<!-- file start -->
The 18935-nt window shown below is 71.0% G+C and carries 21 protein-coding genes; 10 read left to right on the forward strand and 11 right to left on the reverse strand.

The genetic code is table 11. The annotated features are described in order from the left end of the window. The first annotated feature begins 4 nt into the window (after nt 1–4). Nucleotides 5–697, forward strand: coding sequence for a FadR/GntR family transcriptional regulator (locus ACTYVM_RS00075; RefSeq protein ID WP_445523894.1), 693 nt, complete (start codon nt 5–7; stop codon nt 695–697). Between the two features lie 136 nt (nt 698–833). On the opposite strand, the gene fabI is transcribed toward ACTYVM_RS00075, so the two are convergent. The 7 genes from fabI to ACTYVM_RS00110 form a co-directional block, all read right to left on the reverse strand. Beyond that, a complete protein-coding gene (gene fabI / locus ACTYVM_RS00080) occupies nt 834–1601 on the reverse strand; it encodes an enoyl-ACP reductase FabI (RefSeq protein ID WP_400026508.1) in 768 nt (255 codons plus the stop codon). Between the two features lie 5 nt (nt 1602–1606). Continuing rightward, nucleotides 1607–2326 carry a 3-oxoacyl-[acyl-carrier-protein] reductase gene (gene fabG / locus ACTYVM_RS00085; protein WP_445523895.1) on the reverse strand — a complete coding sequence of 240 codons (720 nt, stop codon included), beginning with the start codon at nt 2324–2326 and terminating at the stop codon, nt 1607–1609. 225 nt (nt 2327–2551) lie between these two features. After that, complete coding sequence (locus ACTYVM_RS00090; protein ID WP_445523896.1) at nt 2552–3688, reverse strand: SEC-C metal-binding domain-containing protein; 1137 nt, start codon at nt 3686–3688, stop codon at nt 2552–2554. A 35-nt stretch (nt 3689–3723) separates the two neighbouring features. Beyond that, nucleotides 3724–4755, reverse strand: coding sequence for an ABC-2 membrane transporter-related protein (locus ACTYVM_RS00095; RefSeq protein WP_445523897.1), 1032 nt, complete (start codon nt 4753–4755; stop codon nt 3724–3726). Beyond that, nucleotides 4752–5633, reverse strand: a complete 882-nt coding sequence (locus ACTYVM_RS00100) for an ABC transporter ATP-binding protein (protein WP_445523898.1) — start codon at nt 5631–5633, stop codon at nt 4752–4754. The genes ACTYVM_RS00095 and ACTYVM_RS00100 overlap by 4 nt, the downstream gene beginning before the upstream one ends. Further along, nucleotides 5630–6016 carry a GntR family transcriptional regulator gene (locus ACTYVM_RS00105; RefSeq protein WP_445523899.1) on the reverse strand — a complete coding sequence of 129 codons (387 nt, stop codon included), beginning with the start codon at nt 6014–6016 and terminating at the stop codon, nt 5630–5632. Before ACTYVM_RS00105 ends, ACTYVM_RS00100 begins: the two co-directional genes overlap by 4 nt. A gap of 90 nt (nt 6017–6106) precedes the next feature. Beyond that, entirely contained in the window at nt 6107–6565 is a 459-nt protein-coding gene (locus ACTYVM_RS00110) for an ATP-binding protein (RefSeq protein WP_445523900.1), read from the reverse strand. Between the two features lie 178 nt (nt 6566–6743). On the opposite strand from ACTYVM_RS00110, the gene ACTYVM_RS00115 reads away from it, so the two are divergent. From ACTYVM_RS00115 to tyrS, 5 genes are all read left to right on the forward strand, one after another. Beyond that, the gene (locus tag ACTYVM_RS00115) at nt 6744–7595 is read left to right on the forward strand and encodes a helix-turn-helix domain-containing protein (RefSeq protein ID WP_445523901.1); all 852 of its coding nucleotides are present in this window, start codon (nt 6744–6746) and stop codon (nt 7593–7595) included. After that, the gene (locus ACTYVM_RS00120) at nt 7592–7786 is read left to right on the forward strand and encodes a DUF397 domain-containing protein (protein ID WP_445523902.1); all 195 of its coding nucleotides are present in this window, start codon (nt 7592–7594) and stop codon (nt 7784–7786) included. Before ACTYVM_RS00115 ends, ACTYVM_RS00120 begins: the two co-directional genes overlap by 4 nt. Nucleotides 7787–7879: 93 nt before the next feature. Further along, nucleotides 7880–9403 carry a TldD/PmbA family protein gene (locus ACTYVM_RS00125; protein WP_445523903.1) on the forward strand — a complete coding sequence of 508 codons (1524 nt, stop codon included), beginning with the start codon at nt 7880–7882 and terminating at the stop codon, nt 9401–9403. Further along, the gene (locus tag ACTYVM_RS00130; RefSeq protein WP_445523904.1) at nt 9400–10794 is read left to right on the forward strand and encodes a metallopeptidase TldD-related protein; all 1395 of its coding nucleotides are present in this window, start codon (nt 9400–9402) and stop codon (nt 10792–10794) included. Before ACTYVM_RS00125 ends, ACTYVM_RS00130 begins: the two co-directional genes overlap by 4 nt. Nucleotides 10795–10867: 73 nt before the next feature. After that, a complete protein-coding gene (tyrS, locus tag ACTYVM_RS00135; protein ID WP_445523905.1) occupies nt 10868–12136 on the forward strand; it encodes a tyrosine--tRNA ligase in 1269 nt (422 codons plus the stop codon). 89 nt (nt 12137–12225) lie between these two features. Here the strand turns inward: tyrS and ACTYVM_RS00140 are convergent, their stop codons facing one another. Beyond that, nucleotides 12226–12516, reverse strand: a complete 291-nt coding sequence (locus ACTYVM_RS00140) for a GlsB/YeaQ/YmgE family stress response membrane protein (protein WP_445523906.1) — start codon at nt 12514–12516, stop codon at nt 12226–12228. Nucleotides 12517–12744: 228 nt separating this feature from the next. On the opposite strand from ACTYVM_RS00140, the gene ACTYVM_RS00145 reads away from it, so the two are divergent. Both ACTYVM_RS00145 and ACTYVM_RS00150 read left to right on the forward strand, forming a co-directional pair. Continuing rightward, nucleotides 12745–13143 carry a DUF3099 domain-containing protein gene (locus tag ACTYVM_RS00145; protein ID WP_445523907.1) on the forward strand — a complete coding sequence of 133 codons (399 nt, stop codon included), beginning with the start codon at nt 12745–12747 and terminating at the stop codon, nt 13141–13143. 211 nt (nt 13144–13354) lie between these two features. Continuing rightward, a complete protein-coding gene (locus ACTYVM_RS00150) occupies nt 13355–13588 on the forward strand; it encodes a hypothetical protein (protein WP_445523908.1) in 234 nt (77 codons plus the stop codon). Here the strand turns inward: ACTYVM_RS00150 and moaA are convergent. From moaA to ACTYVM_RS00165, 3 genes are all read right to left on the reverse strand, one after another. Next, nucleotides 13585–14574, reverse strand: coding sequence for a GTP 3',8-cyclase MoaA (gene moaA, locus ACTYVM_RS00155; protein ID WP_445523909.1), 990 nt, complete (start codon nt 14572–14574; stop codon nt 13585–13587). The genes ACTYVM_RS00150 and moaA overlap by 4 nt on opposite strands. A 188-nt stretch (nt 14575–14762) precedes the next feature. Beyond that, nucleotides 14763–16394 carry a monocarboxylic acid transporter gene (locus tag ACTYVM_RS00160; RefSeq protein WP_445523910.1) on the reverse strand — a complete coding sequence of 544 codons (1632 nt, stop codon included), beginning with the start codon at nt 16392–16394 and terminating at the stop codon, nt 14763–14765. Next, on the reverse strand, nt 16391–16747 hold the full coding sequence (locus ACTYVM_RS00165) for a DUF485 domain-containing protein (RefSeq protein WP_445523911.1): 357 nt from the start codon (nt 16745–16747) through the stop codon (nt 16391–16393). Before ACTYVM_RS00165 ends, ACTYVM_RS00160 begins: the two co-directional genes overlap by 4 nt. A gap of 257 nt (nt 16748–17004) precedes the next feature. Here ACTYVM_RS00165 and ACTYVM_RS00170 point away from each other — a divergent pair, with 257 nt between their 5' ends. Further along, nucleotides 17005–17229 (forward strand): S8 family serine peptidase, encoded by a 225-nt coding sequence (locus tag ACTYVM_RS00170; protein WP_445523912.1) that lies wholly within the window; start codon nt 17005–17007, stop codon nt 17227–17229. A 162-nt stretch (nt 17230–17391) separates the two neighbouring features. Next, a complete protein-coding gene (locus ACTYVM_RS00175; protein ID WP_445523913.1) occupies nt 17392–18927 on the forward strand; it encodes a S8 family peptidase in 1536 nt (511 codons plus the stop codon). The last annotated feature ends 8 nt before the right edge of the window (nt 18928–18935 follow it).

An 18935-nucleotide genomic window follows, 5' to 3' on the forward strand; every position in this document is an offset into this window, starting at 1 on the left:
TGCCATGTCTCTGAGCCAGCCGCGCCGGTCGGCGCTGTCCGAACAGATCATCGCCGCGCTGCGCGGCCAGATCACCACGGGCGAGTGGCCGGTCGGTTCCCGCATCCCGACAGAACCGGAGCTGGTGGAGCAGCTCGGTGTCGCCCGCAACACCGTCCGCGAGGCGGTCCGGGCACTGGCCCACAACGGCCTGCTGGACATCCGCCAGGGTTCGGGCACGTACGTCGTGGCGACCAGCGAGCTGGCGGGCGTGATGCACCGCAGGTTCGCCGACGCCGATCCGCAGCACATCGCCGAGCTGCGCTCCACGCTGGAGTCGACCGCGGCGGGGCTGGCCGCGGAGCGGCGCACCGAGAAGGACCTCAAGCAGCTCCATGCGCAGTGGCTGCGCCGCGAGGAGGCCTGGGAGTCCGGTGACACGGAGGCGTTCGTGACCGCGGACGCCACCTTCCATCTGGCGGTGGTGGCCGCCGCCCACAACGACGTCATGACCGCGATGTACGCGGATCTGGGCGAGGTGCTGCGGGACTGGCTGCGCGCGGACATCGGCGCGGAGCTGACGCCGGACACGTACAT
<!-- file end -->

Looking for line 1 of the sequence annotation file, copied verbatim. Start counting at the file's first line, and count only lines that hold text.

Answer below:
The 18935-nt window shown below is 71.0% G+C and carries 21 protein-coding genes; 10 read left to right on the forward strand and 11 right to left on the reverse strand.